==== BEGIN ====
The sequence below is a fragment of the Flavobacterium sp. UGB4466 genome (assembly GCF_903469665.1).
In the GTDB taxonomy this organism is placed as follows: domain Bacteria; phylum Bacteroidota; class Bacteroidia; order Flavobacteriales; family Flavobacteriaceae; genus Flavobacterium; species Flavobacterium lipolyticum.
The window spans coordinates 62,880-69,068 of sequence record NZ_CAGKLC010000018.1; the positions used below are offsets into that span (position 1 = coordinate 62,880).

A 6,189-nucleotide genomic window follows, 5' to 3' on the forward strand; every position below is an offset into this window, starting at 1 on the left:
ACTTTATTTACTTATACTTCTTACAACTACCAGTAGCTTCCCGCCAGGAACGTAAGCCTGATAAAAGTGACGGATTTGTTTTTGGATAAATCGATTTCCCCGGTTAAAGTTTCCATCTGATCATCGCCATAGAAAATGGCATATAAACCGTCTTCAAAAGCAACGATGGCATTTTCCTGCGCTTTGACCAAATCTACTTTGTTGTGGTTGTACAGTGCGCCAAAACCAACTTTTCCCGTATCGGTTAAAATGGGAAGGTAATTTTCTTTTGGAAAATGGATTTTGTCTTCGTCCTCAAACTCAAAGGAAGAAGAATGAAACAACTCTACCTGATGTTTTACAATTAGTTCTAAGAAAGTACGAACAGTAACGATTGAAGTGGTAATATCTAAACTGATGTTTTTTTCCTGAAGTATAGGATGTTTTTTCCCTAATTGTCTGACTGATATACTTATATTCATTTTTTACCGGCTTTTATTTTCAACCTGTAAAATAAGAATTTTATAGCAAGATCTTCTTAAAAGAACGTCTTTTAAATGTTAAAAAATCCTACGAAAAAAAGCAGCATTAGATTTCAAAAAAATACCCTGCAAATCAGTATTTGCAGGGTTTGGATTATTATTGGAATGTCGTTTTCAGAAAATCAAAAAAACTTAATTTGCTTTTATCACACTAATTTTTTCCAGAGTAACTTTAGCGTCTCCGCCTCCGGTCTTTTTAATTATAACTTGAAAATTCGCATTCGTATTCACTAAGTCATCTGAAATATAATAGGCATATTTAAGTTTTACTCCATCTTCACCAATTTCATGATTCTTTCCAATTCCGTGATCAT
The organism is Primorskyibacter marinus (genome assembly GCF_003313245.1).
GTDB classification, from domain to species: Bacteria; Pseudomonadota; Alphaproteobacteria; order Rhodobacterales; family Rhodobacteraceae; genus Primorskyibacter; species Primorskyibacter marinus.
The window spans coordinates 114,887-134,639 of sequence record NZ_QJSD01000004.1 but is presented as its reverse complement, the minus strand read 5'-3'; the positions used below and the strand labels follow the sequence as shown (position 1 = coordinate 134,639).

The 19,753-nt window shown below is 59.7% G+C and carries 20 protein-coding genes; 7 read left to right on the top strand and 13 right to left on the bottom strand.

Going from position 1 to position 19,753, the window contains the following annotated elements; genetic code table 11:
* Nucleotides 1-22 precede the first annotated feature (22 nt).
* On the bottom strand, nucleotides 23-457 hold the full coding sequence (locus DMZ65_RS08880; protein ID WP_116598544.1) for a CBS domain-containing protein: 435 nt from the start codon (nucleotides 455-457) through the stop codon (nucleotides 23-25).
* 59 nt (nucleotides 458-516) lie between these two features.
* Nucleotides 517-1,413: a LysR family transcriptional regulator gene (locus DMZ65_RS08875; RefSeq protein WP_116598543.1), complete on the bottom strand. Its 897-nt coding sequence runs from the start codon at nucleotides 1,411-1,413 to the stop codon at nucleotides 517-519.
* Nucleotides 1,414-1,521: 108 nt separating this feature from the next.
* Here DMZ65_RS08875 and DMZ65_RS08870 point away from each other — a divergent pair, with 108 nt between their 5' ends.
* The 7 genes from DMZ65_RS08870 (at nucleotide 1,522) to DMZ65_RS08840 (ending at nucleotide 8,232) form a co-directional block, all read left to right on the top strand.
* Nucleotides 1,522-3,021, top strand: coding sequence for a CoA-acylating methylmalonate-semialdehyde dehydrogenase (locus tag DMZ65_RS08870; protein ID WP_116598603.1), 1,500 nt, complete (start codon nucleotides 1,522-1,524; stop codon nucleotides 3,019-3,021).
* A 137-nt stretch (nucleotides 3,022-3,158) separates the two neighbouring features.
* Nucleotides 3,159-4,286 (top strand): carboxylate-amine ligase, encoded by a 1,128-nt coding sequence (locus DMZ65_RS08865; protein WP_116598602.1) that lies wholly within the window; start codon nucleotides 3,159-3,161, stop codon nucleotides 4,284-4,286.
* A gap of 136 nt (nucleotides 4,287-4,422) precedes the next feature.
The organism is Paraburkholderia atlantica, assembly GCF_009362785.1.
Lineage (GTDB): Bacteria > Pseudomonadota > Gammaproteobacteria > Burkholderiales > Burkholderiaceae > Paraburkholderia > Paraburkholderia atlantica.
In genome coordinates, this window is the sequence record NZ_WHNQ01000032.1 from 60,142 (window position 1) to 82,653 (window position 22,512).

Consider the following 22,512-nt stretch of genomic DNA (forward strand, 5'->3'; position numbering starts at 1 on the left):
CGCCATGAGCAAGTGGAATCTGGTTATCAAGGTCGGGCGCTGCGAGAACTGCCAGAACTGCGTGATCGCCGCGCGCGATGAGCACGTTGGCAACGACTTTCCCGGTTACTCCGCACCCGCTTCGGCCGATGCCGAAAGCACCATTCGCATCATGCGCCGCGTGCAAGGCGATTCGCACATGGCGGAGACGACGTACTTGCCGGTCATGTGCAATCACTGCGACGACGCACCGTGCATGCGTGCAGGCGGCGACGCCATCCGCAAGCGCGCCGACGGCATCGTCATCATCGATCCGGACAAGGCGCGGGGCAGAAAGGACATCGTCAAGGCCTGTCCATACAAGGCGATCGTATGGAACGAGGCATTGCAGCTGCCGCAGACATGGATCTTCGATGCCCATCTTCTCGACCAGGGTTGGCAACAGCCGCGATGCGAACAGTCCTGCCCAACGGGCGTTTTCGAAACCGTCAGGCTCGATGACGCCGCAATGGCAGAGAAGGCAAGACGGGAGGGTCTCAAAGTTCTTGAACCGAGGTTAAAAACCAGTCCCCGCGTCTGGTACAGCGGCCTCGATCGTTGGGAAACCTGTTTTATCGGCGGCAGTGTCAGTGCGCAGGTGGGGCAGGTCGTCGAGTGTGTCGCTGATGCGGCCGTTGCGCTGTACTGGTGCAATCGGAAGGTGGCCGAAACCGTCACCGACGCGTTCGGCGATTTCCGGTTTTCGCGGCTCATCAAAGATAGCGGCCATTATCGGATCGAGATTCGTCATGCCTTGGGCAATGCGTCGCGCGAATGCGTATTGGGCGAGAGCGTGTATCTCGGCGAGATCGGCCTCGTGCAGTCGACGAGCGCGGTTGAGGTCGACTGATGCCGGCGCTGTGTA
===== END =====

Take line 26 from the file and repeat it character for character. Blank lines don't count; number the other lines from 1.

CGCCATGAGCAAGTGGAATCTGGTTATCAAGGTCGGGCGCTGCGAGAACTGCCAGAACTGCGTGATCGCCGCGCGCGATGAGCACGTTGGCAACGACTTTCCCGGTTACTCCGCACCCGCTTCGGCCGATGCCGAAAGCACCATTCGCATCATGCGCCGCGTGCAAGGCGATTCGCACATGGCGGAGACGACGTACTTGCCGGTCATGTGCAATCACTGCGACGACGCACCGTGCATGCGTGCAGGCGGCGACGCCATCCGCAAGCGCGCCGACGGCATCGTCATCATCGATCCGGACAAGGCGCGGGGCAGAAAGGACATCGTCAAGGCCTGTCCATACAAGGCGATCGTATGGAACGAGGCATTGCAGCTGCCGCAGACATGGATCTTCGATGCCCATCTTCTCGACCAGGGTTGGCAACAGCCGCGATGCGAACAGTCCTGCCCAACGGGCGTTTTCGAAACCGTCAGGCTCGATGACGCCGCAATGGCAGAGAAGGCAAGACGGGAGGGTCTCAAAGTTCTTGAACCGAGGTTAAAAACCAGTCCCCGCGTCTGGTACAGCGGCCTCGATCGTTGGGAAACCTGTTTTATCGGCGGCAGTGTCAGTGCGCAGGTGGGGCAGGTCGTCGAGTGTGTCGCTGATGCGGCCGTTGCGCTGTACTGGTGCAATCGGAAGGTGGCCGAAACCGTCACCGACGCGTTCGGCGATTTCCGGTTTTCGCGGCTCATCAAAGATAGCGGCCATTATCGGATCGAGATTCGTCATGCCTTGGGCAATGCGTCGCGCGAATGCGTATTGGGCGAGAGCGTGTATCTCGGCGAGATCGGCCTCGTGCAGTCGACGAGCGCGGTTGAGGTCGACTGATGCCGGCGCTGTGTA